Clerical income derived from two main sources: legal exactions or voluntary contribution. Established churches used the former, though as with appointments, the precise relationship between church and state determined the manner and method of payment. The pastors of the Reformed Church of Geneva were appointed directly by the Venerable Company of Pastors and paid a fixed public salary of £30 per annum. The Lutheran pastors of Württemberg were also paid a regular wage directly by the state, as were ministers of the state church in the Netherlands. In states with a more complicated church-state relationship, however, the clergy were forced to negotiate the complex and disheartening tithe system. The tithe was simply a notional tenth of the annual productive value of the parish, though it became more complicated when it was subdivided into various types and was levied and paid for in different ways. Over the course of this period, payment in cash became the norm, though in more rural areas payment in kind, whether through crops, labour or other payments, remained. To make matters more complicated, in Prussia, Scotland and England, tithes were often alienated to a lay proprietor. In Scotland, each parish was overseen by the board of heritors, a body comprising the main landowners in the parish and members of the Kirk session. They were responsible for the collection of the Scottish equivalent of the tithe, the teind, which covered the bulk of the minister's stipend. They were also responsible for the upkeep of the meetinghouse, manse, school, and glebe. Teinds were paid in kind or cash and were traditionally collected at harvest. The teind holder in a parish, usually a large landowner, was legally bound to pass on to the heritors a proportion of the teind, from which the heritors were to pay the minister. Ministers however were in a vulnerable position as teinds were heritable property and many teind holders resisted paying the full amount due to the minister.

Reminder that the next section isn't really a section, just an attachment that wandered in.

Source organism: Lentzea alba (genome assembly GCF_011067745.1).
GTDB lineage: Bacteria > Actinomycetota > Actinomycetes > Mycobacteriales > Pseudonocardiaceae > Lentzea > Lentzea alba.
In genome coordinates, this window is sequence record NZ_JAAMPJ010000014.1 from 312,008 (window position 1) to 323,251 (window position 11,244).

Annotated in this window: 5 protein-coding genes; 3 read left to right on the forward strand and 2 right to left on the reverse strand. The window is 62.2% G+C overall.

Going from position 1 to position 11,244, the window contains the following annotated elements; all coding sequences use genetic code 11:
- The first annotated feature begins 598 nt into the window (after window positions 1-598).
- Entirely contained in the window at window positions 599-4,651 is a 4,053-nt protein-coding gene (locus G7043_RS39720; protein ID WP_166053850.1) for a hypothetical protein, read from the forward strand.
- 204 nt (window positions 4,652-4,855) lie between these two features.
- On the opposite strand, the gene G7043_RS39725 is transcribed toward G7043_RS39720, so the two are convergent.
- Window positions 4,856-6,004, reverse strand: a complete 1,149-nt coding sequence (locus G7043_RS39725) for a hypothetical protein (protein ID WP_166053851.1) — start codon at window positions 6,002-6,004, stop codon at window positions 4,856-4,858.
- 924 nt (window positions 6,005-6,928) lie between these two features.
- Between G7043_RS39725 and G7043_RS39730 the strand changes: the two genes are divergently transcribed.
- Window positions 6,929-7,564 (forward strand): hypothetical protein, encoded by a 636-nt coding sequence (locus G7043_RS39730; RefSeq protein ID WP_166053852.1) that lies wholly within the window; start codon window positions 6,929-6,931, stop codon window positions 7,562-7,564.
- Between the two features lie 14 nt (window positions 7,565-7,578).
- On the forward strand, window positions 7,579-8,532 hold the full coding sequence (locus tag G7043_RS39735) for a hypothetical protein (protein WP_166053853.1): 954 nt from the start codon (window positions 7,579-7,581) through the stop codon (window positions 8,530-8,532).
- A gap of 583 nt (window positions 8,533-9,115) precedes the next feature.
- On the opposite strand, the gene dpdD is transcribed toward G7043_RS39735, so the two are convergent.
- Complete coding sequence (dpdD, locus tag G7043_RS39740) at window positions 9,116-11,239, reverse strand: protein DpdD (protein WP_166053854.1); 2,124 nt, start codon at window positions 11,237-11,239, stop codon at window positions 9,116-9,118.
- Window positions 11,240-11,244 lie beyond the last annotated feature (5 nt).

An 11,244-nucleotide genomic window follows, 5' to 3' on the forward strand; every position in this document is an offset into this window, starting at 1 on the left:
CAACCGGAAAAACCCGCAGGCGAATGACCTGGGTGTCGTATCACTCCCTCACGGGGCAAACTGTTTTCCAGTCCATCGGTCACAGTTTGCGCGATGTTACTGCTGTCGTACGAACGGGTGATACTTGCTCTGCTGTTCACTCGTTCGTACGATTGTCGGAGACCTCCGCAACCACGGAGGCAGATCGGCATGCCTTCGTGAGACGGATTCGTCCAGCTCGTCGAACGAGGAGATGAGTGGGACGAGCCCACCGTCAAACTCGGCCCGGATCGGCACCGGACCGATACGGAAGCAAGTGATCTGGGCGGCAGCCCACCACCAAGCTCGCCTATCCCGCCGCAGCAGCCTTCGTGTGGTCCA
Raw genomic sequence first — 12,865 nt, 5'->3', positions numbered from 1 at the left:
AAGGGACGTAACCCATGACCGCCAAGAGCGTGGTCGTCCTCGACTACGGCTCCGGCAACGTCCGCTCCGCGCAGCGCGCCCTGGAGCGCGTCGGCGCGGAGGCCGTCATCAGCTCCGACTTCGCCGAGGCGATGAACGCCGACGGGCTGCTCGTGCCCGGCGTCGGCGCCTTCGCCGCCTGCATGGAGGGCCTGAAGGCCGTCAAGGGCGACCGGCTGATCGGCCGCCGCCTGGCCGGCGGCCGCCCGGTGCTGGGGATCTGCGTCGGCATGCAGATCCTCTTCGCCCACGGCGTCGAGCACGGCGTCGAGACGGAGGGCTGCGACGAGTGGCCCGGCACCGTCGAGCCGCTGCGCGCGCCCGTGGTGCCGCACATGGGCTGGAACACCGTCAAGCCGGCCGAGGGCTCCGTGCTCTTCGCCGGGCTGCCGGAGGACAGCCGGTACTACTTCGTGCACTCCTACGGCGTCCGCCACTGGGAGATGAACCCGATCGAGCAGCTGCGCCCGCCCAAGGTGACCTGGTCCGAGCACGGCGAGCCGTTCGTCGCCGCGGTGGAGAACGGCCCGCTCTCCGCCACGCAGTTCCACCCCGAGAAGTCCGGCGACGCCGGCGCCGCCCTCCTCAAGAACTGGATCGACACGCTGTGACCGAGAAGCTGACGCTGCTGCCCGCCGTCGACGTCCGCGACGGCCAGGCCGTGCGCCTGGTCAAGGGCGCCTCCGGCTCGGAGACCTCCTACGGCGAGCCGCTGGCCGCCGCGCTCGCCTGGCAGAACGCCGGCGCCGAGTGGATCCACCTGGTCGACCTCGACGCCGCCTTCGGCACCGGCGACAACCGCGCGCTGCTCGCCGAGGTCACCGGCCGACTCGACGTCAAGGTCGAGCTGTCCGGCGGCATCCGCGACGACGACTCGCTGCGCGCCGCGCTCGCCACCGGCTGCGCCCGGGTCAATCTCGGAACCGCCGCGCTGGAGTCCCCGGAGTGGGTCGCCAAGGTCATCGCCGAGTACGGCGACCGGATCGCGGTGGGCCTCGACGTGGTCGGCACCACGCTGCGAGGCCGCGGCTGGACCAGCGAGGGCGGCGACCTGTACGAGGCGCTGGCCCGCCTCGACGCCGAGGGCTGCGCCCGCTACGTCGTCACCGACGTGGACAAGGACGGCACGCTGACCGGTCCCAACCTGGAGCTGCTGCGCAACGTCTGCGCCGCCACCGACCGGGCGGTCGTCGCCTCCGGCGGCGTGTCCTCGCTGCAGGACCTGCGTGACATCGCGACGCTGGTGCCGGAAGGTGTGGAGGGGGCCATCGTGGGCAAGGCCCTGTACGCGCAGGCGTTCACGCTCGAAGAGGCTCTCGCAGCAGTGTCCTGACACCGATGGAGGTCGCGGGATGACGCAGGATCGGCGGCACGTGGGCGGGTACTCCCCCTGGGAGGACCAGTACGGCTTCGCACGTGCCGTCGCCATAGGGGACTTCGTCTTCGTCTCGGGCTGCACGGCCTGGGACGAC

The Scottish example illustrates the complexity of the tithe system and the clash between religious and secular priorities. The value ofthe tithe depended on a host of factors including climate, soil type, population density, the legal framework, the willingness or otherwise of the parishioners to contribute, the legacy of medieval endowments, and the broader political context. For example, the power oflay tithe owners in East and West Prussia, Mecklenburg and the Pomeranias, reduced the local Lutheran clergy to poverty with no hope of redress. The plight of Prussian pastors forced them into becoming in effect employees of their patrons, a situation that could easily alienate them from their parishioners. Tithe contributions nose-dived and clerical stipends
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